Low-Cost Sensors and Vectors for Plant Phenotyping (Session)
1) Antoine Fournier: Towards Low-Cost Hyperspectral Single-Pixel Imaging for Plant Phenotyping
2) Olivier Pieters: Gloxinia—An Open-Source Sensing Platform to Monitor the Dynamic Responses of Plants
3) Salma Samiei: Toward Joint Acquisition-Annotation of Images with Egocentric Devices for a Lower-Cost Machine Learning Application to Apple Detection
Date: October 30th 2020 / Time: 14:00 (Berlin Time) / 7.00 AM (CDT)
1) Hyperspectral imaging techniques have been expanding considerably in recent years. The cost of current solutions is decreasing, but these high-end technologies are not yet available for moderate to low-cost outdoor and indoor applications. We have used some of the latest compressive sensing methods with a single-pixel imaging setup. Projected patterns were generated on Fourier basis, which is well-known for its properties and reduction of acquisition and calculation times. A low-cost, moderate-flow prototype was developed and studied in the laboratory, which has made it possible to obtain metrologically validated reflectance measurements using a minimal computational workload. From these measurements, it was possible to discriminate plant species from the rest of a scene and to identify biologically contrasted areas within a leaf. This prototype gives access to easy-to-use phenotyping and teaching tools at very low-cost.
2) The study of the dynamic responses of plants to short-term environmental changes is becoming increasingly important in basic plant science, phenotyping, breeding, crop management, and modelling. These short-term variations are crucial in plant adaptation to new environments and, consequently, in plant fitness and productivity. Scalable, versatile, accurate, and low-cost data-logging solutions are necessary to advance these fields and complement existing sensing platforms such as high-throughput phenotyping. However, current data logging and sensing platforms do not meet the requirements to monitor these responses. Therefore, a new modular data logging platform was designed, named Gloxinia. Different sensor boards are interconnected depending upon the needs, with the potential to scale to hundreds of sensors in a distributed sensor system. To demonstrate the architecture, two sensor boards were designed—one for single-ended measurements and one for lock-in amplifier based measurements, named Sylvatica and Planalta, respectively. To evaluate the performance of the system in small setups, a small-scale trial was conducted in a growth chamber. Expected plant dynamics were successfully captured, indicating proper operation of the system. Though a large scale trial was not performed, we expect the system to scale very well to larger setups. Additionally, the platform is open-source, enabling other users to easily build upon our work and perform application-specific optimisations.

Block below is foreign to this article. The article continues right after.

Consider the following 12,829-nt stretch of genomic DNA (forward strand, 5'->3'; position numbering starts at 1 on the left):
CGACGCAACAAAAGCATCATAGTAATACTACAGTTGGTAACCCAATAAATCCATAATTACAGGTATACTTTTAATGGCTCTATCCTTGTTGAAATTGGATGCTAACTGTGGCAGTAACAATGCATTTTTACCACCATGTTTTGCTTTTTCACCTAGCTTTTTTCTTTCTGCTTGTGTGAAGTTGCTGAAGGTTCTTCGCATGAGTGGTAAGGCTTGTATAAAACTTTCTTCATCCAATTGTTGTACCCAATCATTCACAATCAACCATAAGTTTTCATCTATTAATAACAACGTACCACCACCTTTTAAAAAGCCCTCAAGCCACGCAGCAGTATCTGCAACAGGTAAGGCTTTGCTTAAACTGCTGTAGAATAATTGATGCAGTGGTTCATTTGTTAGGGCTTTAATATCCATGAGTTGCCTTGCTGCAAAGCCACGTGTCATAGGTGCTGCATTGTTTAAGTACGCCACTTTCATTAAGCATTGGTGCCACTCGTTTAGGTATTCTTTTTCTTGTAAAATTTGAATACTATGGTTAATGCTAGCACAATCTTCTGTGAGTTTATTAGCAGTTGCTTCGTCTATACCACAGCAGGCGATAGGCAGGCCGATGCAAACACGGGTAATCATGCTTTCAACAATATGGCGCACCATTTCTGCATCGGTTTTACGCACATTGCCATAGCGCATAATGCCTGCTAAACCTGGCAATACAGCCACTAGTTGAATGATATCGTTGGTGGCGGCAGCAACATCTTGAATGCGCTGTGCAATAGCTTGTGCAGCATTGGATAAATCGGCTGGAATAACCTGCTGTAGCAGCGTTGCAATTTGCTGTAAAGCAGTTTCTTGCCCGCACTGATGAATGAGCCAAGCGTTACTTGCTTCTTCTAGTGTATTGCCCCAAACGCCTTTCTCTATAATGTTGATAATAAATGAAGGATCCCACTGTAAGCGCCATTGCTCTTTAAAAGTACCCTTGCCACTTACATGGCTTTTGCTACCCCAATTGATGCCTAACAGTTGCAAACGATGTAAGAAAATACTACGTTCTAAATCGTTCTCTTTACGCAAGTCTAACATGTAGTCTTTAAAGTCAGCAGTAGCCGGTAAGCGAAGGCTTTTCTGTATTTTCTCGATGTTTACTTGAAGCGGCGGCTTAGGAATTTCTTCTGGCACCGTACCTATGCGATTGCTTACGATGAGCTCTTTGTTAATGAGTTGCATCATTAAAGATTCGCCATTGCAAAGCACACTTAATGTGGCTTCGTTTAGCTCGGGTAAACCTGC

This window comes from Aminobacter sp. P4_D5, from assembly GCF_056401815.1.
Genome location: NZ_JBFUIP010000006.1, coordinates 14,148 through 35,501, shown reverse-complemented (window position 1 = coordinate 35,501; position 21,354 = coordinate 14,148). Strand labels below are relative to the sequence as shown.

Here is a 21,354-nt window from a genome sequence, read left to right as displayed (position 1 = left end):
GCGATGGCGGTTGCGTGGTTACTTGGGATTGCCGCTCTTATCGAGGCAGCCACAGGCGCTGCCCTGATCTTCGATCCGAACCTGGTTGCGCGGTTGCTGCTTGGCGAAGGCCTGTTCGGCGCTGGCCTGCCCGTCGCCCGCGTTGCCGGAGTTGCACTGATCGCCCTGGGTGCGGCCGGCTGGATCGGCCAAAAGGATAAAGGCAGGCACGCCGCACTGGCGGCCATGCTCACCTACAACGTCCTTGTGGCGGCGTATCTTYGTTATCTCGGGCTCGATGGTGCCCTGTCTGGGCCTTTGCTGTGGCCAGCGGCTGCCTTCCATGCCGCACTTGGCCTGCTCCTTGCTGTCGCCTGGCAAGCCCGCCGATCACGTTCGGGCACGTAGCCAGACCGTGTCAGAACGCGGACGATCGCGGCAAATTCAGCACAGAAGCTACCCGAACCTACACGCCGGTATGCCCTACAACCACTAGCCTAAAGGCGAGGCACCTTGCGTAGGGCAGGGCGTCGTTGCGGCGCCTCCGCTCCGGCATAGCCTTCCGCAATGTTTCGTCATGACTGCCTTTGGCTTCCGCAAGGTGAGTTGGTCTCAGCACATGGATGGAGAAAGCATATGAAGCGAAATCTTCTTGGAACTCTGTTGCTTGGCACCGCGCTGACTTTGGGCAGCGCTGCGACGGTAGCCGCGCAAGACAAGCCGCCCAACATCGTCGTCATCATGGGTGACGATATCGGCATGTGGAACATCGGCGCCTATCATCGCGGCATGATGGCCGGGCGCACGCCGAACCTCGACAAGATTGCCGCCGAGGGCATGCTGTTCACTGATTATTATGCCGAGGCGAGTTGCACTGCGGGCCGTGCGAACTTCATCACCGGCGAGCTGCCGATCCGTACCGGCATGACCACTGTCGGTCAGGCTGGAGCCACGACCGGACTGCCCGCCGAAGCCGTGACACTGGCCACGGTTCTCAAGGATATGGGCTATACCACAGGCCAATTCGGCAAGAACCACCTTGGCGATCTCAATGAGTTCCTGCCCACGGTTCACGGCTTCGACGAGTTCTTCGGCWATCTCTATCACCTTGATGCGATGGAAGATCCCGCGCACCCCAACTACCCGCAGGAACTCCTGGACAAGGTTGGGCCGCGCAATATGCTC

3) Since most computer vision approaches are now driven by machine learning, the current bottleneck is the annotation of images. This time-consuming task is usually performed manually after the acquisition of images. In this article, we assess the value of various egocentric vision approaches in regard to performing joint acquisition and automatic image annotation rather than the conventional two-step process of acquisition followed by manual annotation. This approach is illustrated with apple detection in challenging field conditions. We demonstrate the possibility of high performance in automatic apple segmentation (Dice 0.85), apple counting (88 percent of probability of good detection, and 0.09 true-negative rate), and apple localization (a shift error of fewer than 3 pixels) with eye-tracking systems. This is obtained by simply applying the areas of interest captured by the egocentric devices to standard, non-supervised image segmentation. We especially stress the importance in terms of time of using such eye-tracking devices on head-mounted systems to jointly perform image acquisition and automatic annotation. A gain of time of over 10-fold by comparison with classical image acquisition followed by manual image annotation is demonstrated.
Antoine Fournier is Ing. in photonic and PhD on remote sensing of vegetation. After conducting studies with INRAe on remote sensing unmixing algorithms, he work for ARVALIS-institut du vegetal supporting deployment of phenotyping tools and platform among technical teams and agronomical analysts. Since 2018, he lead an AgroPhotonics partnership with Photonics-Bretagne, aiming at speeding up access to the field of breakthrough photonics technologies for plant sciences, agronomy, agriculture and environmental challenges.
Olivier Pieters is a PhD researcher at IDLab-AIRO Ghent University and ILVO with a background in information and communication technology. He has experience with the design of distributed online systems for both phenotyping and micro-climate sensing. During his PhD, he is investigating the dynamic properties of plants to external influences.
These dynamics can provide a new conceptual framework for the understanding of plants' reactions to environmental changes and lead to earlier stress detection and alleviation in more controlled settings such as greenhouses.
Salma Samiei is a postdoctoral researcher at Angers University, working on developing and applying computer vision and deep learning approaches in the context of plant phenotyping. On her Ph.D., she had contributions to low-cost imaging and machine learning for plant phenotyping by focusing on reducing the cost of annotation and computation in deep learning. She works with large-scale, real-world data to build intelligent systems that have real-world impact.